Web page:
In 1983, the Central Conference of American Rabbis of Reform Judaism passed a resolution waiving the need for formal conversion for anyone with at least one Jewish parent, provided that either (a) one is raised as a Jew, by Reform standards, or (b) one engages in an appropriate act of public identification, formalizing a practice that had been common in Reform synagogues for at least a generation. This 1983 resolution departed from the Reform Movement's previous position requiring formal conversion to Judaism for children without a Jewish mother.[20]

The 1983 resolution of the American Reform movement has had a mixed reception in Reform Jewish communities outside of the United States. Most notably, the Israel Movement for Reform and Progressive Judaism has rejected patrilineal descent and requires formal conversion for anyone without a Jewish mother.[21] As well, a joint Orthodox, Traditional, Conservative and Reform Bet Din formed in Denver, Colorado to promote uniform standards for conversion to Judaism was dissolved in 1983, due to that Reform resolution.[22] However, in 2015 the majority of Britain's Assembly of Reform Rabbis voted in favor of a position paper proposing "that individuals who live a Jewish life, and who are patrilineally Jewish, can be welcomed into the Jewish community and confirmed as Jewish through an individual process."[23] Britain's Assembly of Reform Rabbis stated that rabbis "would be able to take local decisions—ratified by the Beit Din—confirming Jewish status."[23]

Other movements within the World Union for Progressive Judaism also adopted essentially the same position. These include: Liberal Judaism in England; Progressive Judaism in Australia; one congregation in Austria; some congregations in Eastern Europe. Note that Reform Judaism in Canada adopts a different position, similar to that of Conservative Judaism (though there may be an accelerated conversion process for the children of Jewish fathers).[citation needed]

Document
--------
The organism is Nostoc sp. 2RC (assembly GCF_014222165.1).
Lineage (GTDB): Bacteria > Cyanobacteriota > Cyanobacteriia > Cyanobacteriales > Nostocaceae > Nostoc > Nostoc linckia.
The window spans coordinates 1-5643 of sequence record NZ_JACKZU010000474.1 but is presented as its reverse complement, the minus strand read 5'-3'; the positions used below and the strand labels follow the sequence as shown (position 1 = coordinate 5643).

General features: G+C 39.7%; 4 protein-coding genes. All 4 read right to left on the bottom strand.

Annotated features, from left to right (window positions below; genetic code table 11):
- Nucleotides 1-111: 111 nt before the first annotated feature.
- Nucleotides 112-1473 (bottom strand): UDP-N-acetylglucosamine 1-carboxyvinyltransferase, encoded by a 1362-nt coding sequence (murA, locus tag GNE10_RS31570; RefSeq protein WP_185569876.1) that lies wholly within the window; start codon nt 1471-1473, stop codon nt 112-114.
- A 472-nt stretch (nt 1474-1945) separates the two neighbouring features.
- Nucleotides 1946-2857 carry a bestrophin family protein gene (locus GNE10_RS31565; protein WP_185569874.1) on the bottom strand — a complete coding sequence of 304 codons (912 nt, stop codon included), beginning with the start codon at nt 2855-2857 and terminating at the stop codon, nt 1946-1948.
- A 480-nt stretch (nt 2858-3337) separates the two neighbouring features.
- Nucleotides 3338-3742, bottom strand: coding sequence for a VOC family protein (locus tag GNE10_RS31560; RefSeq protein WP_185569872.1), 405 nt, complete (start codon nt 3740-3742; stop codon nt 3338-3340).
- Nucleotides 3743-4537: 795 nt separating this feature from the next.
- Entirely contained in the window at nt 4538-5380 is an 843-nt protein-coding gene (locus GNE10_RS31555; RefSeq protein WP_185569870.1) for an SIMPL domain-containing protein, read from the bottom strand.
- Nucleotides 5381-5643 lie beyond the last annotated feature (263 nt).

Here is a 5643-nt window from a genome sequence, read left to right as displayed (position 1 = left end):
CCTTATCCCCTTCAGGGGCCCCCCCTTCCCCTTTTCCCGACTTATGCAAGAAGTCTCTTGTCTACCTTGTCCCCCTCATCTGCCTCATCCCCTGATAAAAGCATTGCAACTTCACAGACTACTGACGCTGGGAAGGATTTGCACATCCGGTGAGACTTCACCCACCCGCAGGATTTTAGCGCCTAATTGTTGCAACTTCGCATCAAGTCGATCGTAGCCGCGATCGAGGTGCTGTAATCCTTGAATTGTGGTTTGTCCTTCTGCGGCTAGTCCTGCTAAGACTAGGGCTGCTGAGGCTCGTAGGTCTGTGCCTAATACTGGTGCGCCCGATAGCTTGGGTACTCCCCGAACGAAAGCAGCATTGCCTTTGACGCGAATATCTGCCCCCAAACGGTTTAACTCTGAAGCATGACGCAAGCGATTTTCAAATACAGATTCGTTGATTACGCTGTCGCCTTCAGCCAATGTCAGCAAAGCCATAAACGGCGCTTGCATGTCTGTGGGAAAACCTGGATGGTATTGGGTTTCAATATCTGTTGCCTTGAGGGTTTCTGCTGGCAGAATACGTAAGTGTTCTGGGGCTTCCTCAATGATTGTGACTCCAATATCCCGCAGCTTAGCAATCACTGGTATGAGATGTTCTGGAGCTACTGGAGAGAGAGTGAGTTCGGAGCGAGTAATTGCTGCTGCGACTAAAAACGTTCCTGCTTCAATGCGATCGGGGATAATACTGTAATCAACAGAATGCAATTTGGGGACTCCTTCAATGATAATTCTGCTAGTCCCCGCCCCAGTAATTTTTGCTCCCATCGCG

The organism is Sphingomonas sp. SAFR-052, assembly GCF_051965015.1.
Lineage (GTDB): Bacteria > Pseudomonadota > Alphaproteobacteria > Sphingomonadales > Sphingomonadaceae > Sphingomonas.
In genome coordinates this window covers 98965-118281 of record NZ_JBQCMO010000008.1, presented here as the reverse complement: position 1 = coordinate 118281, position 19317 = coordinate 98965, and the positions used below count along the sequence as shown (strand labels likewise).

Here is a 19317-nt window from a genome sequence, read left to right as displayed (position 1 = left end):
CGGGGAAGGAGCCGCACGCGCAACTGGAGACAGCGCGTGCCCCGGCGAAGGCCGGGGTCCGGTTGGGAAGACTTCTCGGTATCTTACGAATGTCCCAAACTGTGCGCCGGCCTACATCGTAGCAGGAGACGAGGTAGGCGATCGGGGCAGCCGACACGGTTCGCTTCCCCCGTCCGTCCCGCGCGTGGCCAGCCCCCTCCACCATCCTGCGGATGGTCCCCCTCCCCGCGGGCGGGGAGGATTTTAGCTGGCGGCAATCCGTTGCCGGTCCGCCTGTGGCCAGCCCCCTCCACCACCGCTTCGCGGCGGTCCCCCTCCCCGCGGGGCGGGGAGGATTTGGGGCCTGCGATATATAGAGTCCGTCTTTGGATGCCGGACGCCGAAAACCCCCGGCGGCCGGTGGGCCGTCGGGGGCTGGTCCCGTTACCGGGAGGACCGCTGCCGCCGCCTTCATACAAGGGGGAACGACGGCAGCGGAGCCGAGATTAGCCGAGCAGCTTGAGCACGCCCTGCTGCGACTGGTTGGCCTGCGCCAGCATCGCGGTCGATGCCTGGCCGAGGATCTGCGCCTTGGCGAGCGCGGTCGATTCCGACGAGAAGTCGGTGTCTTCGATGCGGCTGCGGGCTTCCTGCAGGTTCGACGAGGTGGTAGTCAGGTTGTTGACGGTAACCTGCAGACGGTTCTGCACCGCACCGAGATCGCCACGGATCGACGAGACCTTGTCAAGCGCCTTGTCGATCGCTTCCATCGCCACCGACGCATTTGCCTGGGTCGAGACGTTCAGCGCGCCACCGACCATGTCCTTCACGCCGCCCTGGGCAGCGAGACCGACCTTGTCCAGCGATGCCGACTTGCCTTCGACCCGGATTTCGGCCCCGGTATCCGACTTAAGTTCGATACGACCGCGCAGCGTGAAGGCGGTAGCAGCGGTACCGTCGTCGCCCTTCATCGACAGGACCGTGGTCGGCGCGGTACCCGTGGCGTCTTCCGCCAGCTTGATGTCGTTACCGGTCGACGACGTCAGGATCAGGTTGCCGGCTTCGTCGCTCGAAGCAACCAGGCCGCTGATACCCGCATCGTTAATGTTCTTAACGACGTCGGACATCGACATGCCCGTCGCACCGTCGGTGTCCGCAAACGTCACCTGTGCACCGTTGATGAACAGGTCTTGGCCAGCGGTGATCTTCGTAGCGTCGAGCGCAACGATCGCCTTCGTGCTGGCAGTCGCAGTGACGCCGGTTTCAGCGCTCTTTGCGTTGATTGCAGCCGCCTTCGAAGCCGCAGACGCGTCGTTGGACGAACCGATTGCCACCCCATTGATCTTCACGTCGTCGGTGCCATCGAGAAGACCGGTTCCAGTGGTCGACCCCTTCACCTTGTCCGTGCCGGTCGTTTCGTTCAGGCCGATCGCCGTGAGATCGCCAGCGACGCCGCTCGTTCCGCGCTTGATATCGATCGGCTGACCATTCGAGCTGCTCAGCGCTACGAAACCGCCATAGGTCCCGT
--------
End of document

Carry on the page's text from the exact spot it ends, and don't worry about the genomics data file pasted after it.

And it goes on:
Rabbinic outlook[edit]

Orthodox Judaism maintains that the law of matrilineal descent in Judaism dates at least to the time of the covenant at Sinai (c. 1310 BCE).[24] This law was first codified in writing in the Mishna (c. 2nd century CE),[25] and later in the Mishneh Torah (c. 1170–1180 CE)[26] and Shulchan Aruch (1563 CE), without mention of any dissenting opinion.[27]

According to one opinion, Jewish descent was patrilineal before the giving of the Torah, and only since then has been matrilineal.[28]

The Talmud adduces the law of matrilineal descent from Deuteronomy 7:3–4, which warns that as the consequence of intermarriage "he (the gentile father) will turn away your son (i.e., the child born to your Jewish daughter) from following Me". Since only "he" (a non-Jewish father) is mentioned and not "she" (a non-Jewish mother), the Talmud concludes that "your (grand)son who comes from an Israelite woman is called 'your son' (and warned about in the verse), while your (grand)son who comes from a foreign woman is not called 'your son'". Thus, Jewish descent is through the mother.[29]

The Matriarchs of Israel are considered the mothers of the Tribes of Israel; for those who adhere to Jewish Law, Israelite Nationhood or belonging to the Jewish People via descent exclusively follows the mother's line.[30]

Some Hasidic Jewish groups propose that matrilineality and matriarchy within Judaism are related to the metaphysical concept of the Jewish soul.[31][24]


Biblical period[edit]

Patriarchs and Matriarchs[edit]

Cave of the Machpelah, believed to be the burial place of Abraham and Sarah, Isaac and Rebekah, Jacob and Leah.
The Tomb of Rachel in Bethlehem. photo c. 1933

The stories of the Patriarchs and Matriarchs in Genesis are generally compatible with matrilineal descent, if one makes the assumption that Abraham's extended family was "Jewish":

  • Abraham fathered children with three wives or concubines: Sarah, Hagar, and Keturah.[32] According to Jewish tradition, Sarah was a member of Abraham's extended family,[33] and her descendants became Jewish. Hagar and Keturah's descendants were considered non-Jewish.
  • Isaac had one wife (Rebecca, a member of Abraham's extended family[34]) and two sons, Jacob and Esau. Jacob's descendants became Jewish. Esau's descendants were non-Jewish: assuming matrilineality, this was a result of his wives being Hittite and Ishmaelite.[35]
  • Jacob had two wives (Leah and Rachel, members of Abraham's extended family[36]) and two concubines (Zilpah and Bilhah, who entered the family as maidservants of Leah and Rachel[37]). All of Jacob's children were considered Jewish. As for why Zilpah and Bilhah's children were considered Jewish despite their mothers having unspecified ancestry, rabbinic sources posit that Zilpah and Bilhah were actually the half-sisters of Leah and Rachel.[38] Alternatively, as Zilpah and Bilhah were maidservants, their children were considered to belong to their mistresses Leah and Rachel.[39]

The stories are generally incompatible with patrilineal descent, in that a single father (Abraham or Isaac) had children, some of whom were considered the ancestors of Jews and others of non-Jews.